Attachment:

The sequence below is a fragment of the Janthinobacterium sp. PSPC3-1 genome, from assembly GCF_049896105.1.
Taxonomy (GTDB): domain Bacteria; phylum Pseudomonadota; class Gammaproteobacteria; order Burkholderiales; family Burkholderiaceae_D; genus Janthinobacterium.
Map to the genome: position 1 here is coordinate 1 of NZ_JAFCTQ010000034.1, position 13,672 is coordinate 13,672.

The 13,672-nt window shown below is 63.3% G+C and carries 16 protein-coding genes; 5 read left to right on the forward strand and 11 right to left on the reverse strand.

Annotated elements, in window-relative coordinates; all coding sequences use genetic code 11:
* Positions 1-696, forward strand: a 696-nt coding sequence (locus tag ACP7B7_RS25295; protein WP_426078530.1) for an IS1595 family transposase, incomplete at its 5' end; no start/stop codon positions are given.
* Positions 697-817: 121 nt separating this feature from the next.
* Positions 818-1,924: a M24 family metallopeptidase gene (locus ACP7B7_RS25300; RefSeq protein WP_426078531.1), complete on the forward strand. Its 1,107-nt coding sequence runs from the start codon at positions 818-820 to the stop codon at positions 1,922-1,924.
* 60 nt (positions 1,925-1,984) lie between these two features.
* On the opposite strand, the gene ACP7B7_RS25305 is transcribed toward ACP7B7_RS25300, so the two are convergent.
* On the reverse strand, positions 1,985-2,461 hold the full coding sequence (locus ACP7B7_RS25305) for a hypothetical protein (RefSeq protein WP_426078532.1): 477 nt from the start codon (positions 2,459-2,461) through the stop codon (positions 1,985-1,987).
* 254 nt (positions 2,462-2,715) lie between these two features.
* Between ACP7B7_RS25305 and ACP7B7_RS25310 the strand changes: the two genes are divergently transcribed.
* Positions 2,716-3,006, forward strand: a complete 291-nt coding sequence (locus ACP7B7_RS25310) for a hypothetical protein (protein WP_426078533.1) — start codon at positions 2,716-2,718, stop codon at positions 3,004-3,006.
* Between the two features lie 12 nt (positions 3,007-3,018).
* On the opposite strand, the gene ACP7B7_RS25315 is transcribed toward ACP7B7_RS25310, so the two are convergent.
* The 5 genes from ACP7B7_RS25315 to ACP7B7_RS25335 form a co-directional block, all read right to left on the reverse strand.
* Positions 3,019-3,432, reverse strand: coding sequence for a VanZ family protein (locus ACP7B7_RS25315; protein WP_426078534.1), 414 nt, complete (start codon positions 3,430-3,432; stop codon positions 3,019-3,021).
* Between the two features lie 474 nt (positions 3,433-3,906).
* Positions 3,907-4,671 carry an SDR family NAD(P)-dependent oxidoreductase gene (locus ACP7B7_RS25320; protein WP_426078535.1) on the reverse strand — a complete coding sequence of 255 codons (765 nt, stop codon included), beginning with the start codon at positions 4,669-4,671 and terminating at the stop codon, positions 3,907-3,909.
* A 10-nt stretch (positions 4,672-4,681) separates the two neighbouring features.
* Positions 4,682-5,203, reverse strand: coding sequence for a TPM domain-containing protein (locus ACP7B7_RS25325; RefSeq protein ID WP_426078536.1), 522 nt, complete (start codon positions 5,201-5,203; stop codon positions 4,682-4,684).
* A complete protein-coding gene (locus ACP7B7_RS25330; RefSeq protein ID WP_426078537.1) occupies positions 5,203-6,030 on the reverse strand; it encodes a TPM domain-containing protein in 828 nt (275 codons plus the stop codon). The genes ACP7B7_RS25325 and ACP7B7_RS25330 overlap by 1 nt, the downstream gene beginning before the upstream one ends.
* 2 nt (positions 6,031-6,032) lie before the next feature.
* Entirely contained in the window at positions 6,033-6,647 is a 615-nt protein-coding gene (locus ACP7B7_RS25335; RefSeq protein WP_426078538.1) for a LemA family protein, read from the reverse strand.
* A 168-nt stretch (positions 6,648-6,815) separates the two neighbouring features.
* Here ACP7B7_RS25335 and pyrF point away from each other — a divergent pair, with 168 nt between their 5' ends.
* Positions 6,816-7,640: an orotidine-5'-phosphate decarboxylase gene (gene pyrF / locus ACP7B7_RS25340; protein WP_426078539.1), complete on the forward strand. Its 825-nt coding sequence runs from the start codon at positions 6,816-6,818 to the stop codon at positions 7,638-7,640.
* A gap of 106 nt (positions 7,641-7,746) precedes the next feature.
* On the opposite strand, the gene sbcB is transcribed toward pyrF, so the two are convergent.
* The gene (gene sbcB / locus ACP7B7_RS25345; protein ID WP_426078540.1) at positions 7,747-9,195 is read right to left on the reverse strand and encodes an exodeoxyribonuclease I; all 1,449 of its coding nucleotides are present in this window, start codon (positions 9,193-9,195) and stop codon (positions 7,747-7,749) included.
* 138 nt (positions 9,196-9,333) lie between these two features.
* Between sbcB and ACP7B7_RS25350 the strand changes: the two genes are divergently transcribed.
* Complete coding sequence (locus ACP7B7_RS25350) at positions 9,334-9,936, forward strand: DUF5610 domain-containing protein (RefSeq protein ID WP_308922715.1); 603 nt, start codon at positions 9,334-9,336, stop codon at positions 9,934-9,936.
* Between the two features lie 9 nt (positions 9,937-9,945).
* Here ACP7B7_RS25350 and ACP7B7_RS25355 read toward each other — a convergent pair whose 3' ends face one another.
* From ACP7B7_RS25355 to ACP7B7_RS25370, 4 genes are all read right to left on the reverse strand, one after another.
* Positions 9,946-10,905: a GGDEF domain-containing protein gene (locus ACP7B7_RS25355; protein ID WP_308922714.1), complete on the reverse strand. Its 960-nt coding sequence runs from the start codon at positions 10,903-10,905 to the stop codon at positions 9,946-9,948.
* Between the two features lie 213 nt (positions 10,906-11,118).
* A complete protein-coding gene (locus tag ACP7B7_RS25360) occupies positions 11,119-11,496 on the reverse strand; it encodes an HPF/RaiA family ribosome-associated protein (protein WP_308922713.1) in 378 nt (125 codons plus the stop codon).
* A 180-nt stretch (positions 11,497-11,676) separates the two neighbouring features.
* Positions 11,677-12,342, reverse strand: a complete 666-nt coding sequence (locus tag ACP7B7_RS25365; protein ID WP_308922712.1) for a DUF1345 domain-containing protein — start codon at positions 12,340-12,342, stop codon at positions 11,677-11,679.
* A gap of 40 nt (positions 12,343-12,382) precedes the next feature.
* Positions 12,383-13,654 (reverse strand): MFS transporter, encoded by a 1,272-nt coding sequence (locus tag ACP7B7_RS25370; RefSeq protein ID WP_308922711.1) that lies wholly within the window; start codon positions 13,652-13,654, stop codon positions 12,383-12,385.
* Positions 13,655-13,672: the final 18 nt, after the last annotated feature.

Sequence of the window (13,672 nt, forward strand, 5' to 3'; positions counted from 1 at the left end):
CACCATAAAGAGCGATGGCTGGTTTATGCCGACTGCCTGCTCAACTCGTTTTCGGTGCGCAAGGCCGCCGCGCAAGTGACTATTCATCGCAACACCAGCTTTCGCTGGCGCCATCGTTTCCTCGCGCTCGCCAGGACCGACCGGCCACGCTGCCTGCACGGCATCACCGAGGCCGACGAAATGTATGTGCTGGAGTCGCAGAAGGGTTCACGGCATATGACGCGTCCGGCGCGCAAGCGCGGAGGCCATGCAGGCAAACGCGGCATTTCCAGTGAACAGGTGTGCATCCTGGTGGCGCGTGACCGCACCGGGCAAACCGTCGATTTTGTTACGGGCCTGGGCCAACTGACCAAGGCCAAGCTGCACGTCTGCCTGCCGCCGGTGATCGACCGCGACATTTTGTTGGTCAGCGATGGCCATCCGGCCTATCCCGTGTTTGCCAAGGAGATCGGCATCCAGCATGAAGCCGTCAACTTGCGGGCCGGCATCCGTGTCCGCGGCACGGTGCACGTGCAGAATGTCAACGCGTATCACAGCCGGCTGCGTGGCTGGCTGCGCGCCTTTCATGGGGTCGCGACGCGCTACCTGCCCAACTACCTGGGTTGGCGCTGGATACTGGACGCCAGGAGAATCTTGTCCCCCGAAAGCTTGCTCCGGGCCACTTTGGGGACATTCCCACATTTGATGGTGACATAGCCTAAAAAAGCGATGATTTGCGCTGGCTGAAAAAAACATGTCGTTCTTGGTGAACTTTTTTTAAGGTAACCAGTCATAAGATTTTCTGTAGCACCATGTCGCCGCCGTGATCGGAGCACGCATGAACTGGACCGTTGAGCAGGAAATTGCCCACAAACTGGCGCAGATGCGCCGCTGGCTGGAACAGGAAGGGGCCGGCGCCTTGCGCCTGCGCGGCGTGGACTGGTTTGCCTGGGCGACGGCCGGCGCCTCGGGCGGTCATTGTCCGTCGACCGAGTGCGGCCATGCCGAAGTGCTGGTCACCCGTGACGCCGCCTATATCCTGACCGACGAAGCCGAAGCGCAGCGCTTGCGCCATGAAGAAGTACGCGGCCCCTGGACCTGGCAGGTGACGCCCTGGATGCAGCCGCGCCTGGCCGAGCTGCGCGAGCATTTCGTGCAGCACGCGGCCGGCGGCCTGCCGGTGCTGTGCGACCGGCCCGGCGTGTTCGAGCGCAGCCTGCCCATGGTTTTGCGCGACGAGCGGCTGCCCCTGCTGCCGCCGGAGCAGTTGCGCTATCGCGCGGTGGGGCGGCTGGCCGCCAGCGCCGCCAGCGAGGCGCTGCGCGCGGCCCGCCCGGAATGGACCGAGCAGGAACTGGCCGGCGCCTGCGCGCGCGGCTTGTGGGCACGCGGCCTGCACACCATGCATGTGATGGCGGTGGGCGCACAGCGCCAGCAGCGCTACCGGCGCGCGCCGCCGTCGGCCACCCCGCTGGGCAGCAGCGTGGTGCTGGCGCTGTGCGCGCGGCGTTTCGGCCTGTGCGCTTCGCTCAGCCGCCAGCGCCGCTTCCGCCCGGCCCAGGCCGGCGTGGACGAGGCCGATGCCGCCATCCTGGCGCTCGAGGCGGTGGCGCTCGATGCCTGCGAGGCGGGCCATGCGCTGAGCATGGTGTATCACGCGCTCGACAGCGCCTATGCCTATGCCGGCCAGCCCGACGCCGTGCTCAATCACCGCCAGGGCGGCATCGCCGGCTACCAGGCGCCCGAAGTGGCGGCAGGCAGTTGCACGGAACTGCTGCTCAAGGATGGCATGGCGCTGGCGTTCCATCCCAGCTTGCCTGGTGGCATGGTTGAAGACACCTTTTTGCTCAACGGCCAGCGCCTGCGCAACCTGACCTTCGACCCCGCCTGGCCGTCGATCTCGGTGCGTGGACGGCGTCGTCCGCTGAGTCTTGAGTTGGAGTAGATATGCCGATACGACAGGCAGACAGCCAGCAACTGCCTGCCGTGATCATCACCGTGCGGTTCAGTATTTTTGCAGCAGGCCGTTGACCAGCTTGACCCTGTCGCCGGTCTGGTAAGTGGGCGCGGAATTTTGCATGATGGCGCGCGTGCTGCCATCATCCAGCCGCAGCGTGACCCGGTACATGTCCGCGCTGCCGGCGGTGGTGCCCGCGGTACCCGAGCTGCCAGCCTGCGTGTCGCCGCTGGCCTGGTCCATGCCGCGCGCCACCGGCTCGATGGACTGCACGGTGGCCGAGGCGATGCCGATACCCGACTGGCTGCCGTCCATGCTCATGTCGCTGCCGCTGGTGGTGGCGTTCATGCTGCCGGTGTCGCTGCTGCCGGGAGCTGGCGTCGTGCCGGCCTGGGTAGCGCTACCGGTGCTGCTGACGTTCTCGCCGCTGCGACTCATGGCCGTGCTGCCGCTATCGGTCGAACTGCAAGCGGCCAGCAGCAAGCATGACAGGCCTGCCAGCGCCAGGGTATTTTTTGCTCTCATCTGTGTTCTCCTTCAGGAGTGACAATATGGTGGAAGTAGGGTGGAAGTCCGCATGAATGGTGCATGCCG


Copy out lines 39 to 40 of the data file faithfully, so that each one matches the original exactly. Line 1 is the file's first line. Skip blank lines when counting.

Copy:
* Between the two features lie 213 nt (positions 10,906-11,118).
* A complete protein-coding gene (locus tag ACP7B7_RS25360) occupies positions 11,119-11,496 on the reverse strand; it encodes an HPF/RaiA family ribosome-associated protein (protein WP_308922713.1) in 378 nt (125 codons plus the stop codon).